VICTORIA, B.C., June 15, 2012 (LifeSiteNews.com) – The B.C. Supreme Court has ruled that Canada’s ban on assisted suicide is unconstitutional.
Justice Lynn Smith issued a 395-page ruling in the Carter v. Canada case Friday morning, determining that the ban discriminates against the disabled.
The Euthanasia Prevention Coalition, which intervened in the case, immediately urged the Crown to appeal Smith’s decision to the BC Court of Appeal and to seek an order that stays the effect of the decision until such time as that appeal is heard.
Given that suicide is legal in Canada, Justice Smith argues that the ban violates the equality provision in section 15 of Canada’s Charter because it prevents the disabled from getting the help they may need to kill themselves.
The case centres on Gloria Taylor, who was diagnosed with Lou Gehrig’s disease or ALS in 2009. Taylor says she does not currently wish to kill herself, but wants to have assurance that she could receive help to commit suicide in future.
Justice Smith argues that the ban “perpetuates disadvantage” because it “is felt particularly acutely by persons such as Ms. Taylor, who are grievously and irremediably ill, physically disabled or soon to become so, mentally competent and who wish to have some control over their circumstances at the end of their lives.”
Ironically, Justice Smith also argues that the ban violates the right to life under section 7 of the Charter because it could lead someone to commit suicide earlier than they might otherwise, while they are still physically able to do it themselves.
She has issued a stay on the ruling for one year to give the government an opportunity to consider its options. But she granted Taylor an exception, allowing her to seek assisted suicide immediately if she chooses.
The BC Civil Liberties Association (BCCLA) launched the case in April 2011 claiming that Canada’s provisions against euthanasia and assisted suicide are unconstitutional since they violate the “right” to die.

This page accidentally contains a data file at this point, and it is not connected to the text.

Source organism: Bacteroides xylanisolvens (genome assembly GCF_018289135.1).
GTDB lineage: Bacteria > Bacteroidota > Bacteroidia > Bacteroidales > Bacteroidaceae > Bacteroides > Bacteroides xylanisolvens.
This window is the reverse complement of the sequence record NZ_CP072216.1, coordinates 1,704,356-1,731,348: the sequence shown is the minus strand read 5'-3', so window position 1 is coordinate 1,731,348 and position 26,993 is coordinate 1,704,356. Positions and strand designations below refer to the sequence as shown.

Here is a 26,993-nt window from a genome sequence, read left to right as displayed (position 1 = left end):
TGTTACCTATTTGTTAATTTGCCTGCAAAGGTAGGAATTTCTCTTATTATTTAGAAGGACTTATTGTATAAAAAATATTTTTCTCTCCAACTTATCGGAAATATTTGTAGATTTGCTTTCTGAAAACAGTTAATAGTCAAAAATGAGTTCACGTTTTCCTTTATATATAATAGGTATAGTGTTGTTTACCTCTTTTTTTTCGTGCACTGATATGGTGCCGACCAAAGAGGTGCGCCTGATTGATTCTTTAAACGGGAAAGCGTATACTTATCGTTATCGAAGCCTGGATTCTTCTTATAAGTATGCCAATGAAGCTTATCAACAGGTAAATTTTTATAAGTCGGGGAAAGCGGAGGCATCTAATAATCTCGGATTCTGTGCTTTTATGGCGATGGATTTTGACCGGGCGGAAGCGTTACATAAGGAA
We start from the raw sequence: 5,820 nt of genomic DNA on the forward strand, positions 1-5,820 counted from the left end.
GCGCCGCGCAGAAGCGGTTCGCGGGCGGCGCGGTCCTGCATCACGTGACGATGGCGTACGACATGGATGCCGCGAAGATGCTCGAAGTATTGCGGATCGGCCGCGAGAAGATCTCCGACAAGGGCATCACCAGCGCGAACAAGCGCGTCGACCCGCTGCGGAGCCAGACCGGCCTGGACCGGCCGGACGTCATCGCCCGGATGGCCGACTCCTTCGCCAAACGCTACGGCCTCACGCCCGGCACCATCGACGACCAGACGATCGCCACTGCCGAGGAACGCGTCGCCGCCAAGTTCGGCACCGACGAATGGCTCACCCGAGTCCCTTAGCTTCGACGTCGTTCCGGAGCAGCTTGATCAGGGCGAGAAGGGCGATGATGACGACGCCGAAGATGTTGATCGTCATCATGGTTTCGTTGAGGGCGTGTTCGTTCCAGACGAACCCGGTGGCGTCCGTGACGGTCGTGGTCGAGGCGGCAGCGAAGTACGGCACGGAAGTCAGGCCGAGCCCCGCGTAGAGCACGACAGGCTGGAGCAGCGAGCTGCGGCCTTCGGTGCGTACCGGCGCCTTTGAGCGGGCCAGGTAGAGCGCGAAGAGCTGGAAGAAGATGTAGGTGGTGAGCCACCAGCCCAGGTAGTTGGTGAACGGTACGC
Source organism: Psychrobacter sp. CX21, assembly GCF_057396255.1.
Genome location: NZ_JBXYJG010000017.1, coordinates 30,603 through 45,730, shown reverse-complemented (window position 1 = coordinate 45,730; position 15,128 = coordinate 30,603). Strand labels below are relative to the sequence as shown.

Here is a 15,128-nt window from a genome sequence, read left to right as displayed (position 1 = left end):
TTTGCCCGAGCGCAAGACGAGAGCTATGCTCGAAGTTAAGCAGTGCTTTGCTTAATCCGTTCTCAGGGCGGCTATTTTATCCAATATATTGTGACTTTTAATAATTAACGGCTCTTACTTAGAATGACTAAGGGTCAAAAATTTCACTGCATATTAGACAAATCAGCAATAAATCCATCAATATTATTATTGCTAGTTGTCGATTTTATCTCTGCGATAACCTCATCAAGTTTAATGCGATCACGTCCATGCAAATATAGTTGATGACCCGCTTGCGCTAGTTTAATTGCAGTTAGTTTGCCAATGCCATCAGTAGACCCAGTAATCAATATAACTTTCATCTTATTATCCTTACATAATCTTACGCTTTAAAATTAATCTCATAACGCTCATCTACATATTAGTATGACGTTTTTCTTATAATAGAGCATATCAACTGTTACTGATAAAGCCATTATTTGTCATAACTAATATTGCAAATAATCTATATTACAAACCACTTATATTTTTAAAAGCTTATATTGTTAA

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The suit was launched on behalf of the family of Kay Carter, who died by assisted suicide at the Swiss Dignitas suicide center in January 2010. But Taylor was added as an additional plaintiff in August, which allowed them to fast track the case because she had been told in January 2010 she only had a year to live.
The campaign in the courts began after Canada’s Parliament rejected a bill to legalize euthanasia and assisted suicide in 2010, by a vote of 228 to 59. Canada’s Justice Minister, the Hon. Rob Nicholson, has stated that the Conservative government will not reopen the issue in Parliament.
Despite Parliament’s determination, on Thursday the Quebec government announced it was appointing a committee of legal experts to implement the recommendations of the province’s Select Committee on Dying with Dignity, which issued a report in the fall calling on the province to permit euthanasia.
Alex Schadenberg, the EPC’s executive director, said the court ruling “is fundamentally at odds with the will of Parliament as expressed just months ago and is fundamentally anti-democratic.”
“Most elder abuse is hidden from view – and if we can’t detect the abuse now, how are we going to do it when the stakes are raised?” asked Dr. Will Johnston, British Columbia chair of the Euthanasia Prevention Coalition. “I have seen how easily influenced older people can be, and how inadequate are our national strategies against suicide. The present decision, which should be immediately appealed and corrected, is a huge step backwards, a blow to public safety, and would force changes in public policy which would do more harm than good.”
“Today’s decision would point Canada towards the Oregon assisted suicide regime, which has become notorious for its erosion of medical standards and abuse of psychiatry to rubber-stamp suicide requests,” added Dr. Johnston. “The wish to avoid Oregon’s mistakes has been reflected in over 100 rejections of assisted suicide by legislatures in North America and by medical associations around the world.”
The Euthanasia Prevention Coalition is calling on Canadians to urge Justice Minister Rob Nicholson to launch an appeal to the B.C. Court of Appeals.
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